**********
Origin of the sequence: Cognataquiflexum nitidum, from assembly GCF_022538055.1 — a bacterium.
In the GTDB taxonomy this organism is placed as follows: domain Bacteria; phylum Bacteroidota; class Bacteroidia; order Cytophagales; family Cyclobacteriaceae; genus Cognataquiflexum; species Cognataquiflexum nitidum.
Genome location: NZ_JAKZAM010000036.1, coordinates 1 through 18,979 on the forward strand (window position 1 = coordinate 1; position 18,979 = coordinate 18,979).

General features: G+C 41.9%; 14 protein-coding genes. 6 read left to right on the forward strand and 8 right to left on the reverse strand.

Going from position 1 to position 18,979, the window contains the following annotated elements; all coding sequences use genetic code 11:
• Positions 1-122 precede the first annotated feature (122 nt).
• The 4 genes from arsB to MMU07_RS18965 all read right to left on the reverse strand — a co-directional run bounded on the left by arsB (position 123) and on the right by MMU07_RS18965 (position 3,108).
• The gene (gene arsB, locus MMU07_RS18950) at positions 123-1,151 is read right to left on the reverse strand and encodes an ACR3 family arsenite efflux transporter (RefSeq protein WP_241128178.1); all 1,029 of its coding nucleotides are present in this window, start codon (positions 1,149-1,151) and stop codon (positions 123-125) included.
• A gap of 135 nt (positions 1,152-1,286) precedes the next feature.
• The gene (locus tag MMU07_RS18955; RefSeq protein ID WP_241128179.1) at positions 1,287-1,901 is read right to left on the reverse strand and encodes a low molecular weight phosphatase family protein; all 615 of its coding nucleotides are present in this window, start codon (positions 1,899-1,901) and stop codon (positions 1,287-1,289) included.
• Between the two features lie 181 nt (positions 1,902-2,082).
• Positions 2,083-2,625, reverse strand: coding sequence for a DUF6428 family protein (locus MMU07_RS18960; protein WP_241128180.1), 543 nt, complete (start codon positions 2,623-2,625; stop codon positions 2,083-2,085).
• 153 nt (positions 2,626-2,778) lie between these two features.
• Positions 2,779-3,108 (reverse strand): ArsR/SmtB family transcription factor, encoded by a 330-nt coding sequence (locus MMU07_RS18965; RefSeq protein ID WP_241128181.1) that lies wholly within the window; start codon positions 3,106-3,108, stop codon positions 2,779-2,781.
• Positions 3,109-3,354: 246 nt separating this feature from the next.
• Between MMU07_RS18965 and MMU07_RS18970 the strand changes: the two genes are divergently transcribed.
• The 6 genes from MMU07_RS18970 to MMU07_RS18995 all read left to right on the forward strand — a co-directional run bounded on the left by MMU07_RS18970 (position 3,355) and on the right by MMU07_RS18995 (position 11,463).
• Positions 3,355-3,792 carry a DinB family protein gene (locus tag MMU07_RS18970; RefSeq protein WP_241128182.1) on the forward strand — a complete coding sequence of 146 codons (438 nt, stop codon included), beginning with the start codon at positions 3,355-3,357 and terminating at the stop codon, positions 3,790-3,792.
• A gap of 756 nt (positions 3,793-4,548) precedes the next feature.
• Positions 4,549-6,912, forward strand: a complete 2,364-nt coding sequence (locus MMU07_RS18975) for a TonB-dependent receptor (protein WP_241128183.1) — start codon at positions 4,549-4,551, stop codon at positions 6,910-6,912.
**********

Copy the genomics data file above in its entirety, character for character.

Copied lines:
Origin of the sequence: Cognataquiflexum nitidum, from assembly GCF_022538055.1 — a bacterium.
In the GTDB taxonomy this organism is placed as follows: domain Bacteria; phylum Bacteroidota; class Bacteroidia; order Cytophagales; family Cyclobacteriaceae; genus Cognataquiflexum; species Cognataquiflexum nitidum.
Genome location: NZ_JAKZAM010000036.1, coordinates 1 through 18,979 on the forward strand (window position 1 = coordinate 1; position 18,979 = coordinate 18,979).

General features: G+C 41.9%; 14 protein-coding genes. 6 read left to right on the forward strand and 8 right to left on the reverse strand.

Going from position 1 to position 18,979, the window contains the following annotated elements; all coding sequences use genetic code 11:
• Positions 1-122 precede the first annotated feature (122 nt).
• The 4 genes from arsB to MMU07_RS18965 all read right to left on the reverse strand — a co-directional run bounded on the left by arsB (position 123) and on the right by MMU07_RS18965 (position 3,108).
• The gene (gene arsB, locus MMU07_RS18950) at positions 123-1,151 is read right to left on the reverse strand and encodes an ACR3 family arsenite efflux transporter (RefSeq protein WP_241128178.1); all 1,029 of its coding nucleotides are present in this window, start codon (positions 1,149-1,151) and stop codon (positions 123-125) included.
• A gap of 135 nt (positions 1,152-1,286) precedes the next feature.
• The gene (locus tag MMU07_RS18955; RefSeq protein ID WP_241128179.1) at positions 1,287-1,901 is read right to left on the reverse strand and encodes a low molecular weight phosphatase family protein; all 615 of its coding nucleotides are present in this window, start codon (positions 1,899-1,901) and stop codon (positions 1,287-1,289) included.
• Between the two features lie 181 nt (positions 1,902-2,082).
• Positions 2,083-2,625, reverse strand: coding sequence for a DUF6428 family protein (locus MMU07_RS18960; protein WP_241128180.1), 543 nt, complete (start codon positions 2,623-2,625; stop codon positions 2,083-2,085).
• 153 nt (positions 2,626-2,778) lie between these two features.
• Positions 2,779-3,108 (reverse strand): ArsR/SmtB family transcription factor, encoded by a 330-nt coding sequence (locus MMU07_RS18965; RefSeq protein ID WP_241128181.1) that lies wholly within the window; start codon positions 3,106-3,108, stop codon positions 2,779-2,781.
• Positions 3,109-3,354: 246 nt separating this feature from the next.
• Between MMU07_RS18965 and MMU07_RS18970 the strand changes: the two genes are divergently transcribed.
• The 6 genes from MMU07_RS18970 to MMU07_RS18995 all read left to right on the forward strand — a co-directional run bounded on the left by MMU07_RS18970 (position 3,355) and on the right by MMU07_RS18995 (position 11,463).
• Positions 3,355-3,792 carry a DinB family protein gene (locus tag MMU07_RS18970; RefSeq protein WP_241128182.1) on the forward strand — a complete coding sequence of 146 codons (438 nt, stop codon included), beginning with the start codon at positions 3,355-3,357 and terminating at the stop codon, positions 3,790-3,792.
• A gap of 756 nt (positions 3,793-4,548) precedes the next feature.
• Positions 4,549-6,912, forward strand: a complete 2,364-nt coding sequence (locus MMU07_RS18975) for a TonB-dependent receptor (protein WP_241128183.1) — start codon at positions 4,549-4,551, stop codon at positions 6,910-6,912.